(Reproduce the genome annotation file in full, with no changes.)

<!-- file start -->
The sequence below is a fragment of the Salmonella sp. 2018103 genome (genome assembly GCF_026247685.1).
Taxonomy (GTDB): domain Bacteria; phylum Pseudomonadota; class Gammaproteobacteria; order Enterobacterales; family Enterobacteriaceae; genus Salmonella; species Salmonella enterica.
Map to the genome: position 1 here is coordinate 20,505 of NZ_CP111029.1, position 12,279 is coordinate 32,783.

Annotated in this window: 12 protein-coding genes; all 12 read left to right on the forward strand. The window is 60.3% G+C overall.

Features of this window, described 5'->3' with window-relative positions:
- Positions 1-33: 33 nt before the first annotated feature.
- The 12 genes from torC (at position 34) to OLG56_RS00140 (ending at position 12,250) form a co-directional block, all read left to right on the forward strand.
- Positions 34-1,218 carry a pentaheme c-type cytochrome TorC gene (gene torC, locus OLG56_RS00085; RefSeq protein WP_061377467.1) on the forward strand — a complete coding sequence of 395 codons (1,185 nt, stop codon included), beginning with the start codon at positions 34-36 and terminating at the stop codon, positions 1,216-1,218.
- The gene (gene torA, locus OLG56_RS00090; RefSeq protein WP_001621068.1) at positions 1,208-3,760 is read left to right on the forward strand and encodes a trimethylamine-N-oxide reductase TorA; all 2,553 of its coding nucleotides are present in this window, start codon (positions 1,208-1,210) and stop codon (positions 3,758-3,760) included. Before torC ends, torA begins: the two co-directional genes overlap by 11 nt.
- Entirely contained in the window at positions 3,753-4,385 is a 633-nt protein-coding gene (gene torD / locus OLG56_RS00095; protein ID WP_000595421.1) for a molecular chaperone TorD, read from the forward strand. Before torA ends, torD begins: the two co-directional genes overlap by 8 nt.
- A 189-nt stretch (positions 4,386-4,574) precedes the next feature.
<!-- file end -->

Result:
The sequence below is a fragment of the Salmonella sp. 2018103 genome (genome assembly GCF_026247685.1).
Taxonomy (GTDB): domain Bacteria; phylum Pseudomonadota; class Gammaproteobacteria; order Enterobacterales; family Enterobacteriaceae; genus Salmonella; species Salmonella enterica.
Map to the genome: position 1 here is coordinate 20,505 of NZ_CP111029.1, position 12,279 is coordinate 32,783.

Annotated in this window: 12 protein-coding genes; all 12 read left to right on the forward strand. The window is 60.3% G+C overall.

Features of this window, described 5'->3' with window-relative positions:
- Positions 1-33: 33 nt before the first annotated feature.
- The 12 genes from torC (at position 34) to OLG56_RS00140 (ending at position 12,250) form a co-directional block, all read left to right on the forward strand.
- Positions 34-1,218 carry a pentaheme c-type cytochrome TorC gene (gene torC, locus OLG56_RS00085; RefSeq protein WP_061377467.1) on the forward strand — a complete coding sequence of 395 codons (1,185 nt, stop codon included), beginning with the start codon at positions 34-36 and terminating at the stop codon, positions 1,216-1,218.
- The gene (gene torA, locus OLG56_RS00090; RefSeq protein WP_001621068.1) at positions 1,208-3,760 is read left to right on the forward strand and encodes a trimethylamine-N-oxide reductase TorA; all 2,553 of its coding nucleotides are present in this window, start codon (positions 1,208-1,210) and stop codon (positions 3,758-3,760) included. Before torC ends, torA begins: the two co-directional genes overlap by 11 nt.
- Entirely contained in the window at positions 3,753-4,385 is a 633-nt protein-coding gene (gene torD / locus OLG56_RS00095; protein ID WP_000595421.1) for a molecular chaperone TorD, read from the forward strand. Before torA ends, torD begins: the two co-directional genes overlap by 8 nt.
- A 189-nt stretch (positions 4,386-4,574) precedes the next feature.